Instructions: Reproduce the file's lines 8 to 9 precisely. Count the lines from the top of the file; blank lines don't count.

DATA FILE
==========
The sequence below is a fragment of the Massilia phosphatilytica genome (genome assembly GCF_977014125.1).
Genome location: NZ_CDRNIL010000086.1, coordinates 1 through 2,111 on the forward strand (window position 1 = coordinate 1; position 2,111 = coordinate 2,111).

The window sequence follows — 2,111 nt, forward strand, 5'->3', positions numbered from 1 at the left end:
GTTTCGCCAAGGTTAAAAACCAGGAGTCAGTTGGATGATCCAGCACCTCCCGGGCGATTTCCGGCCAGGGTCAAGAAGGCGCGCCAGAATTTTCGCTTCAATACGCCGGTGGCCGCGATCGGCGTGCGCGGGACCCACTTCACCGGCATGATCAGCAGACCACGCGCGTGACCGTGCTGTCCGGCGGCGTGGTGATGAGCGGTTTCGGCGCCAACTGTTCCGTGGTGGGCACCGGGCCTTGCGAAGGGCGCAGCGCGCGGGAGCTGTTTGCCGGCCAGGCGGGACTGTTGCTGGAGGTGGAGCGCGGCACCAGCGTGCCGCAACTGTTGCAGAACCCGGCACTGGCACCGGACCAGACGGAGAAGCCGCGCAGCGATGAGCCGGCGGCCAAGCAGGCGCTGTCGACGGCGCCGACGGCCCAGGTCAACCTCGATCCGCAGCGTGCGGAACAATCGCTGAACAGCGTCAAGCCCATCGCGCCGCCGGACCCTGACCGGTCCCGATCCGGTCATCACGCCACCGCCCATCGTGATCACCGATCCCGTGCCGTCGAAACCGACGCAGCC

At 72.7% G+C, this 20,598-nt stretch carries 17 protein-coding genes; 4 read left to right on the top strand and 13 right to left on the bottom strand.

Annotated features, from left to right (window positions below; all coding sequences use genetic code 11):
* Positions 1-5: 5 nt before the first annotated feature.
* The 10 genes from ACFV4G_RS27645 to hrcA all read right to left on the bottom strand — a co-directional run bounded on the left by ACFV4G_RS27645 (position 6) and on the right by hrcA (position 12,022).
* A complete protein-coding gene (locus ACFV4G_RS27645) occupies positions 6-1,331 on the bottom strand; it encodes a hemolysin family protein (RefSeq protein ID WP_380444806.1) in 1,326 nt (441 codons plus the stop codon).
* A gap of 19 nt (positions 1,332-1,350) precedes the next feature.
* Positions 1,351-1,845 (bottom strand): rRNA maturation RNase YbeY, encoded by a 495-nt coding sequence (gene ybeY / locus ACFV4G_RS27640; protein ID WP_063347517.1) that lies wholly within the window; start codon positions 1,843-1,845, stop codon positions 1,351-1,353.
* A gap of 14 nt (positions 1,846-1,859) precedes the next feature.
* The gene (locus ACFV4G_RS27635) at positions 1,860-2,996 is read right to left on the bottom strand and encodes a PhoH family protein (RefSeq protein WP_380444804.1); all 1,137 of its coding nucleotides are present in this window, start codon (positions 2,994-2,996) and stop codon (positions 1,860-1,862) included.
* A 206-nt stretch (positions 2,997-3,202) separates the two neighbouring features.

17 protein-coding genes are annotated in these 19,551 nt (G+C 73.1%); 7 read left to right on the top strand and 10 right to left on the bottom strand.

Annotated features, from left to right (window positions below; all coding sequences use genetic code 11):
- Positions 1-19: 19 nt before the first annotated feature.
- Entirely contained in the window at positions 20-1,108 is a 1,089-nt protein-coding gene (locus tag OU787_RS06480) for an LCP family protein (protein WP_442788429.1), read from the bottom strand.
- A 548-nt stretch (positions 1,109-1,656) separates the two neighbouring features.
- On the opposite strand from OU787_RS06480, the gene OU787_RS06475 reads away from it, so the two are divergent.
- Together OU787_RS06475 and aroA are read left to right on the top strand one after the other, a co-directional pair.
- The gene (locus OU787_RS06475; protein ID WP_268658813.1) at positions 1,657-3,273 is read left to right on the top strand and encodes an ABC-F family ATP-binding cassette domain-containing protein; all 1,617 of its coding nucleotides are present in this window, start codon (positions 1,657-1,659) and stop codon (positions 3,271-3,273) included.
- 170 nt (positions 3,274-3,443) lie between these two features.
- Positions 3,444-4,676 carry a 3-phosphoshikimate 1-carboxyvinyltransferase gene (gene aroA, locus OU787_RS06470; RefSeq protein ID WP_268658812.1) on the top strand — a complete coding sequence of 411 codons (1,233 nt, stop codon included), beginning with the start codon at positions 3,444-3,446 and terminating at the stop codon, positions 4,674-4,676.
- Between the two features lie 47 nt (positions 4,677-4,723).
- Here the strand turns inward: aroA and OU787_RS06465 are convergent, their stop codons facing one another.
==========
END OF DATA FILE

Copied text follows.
* The 10 genes from ACFV4G_RS27645 to hrcA all read right to left on the bottom strand — a co-directional run bounded on the left by ACFV4G_RS27645 (position 6) and on the right by hrcA (position 12,022).
* A complete protein-coding gene (locus ACFV4G_RS27645) occupies positions 6-1,331 on the bottom strand; it encodes a hemolysin family protein (RefSeq protein ID WP_380444806.1) in 1,326 nt (441 codons plus the stop codon).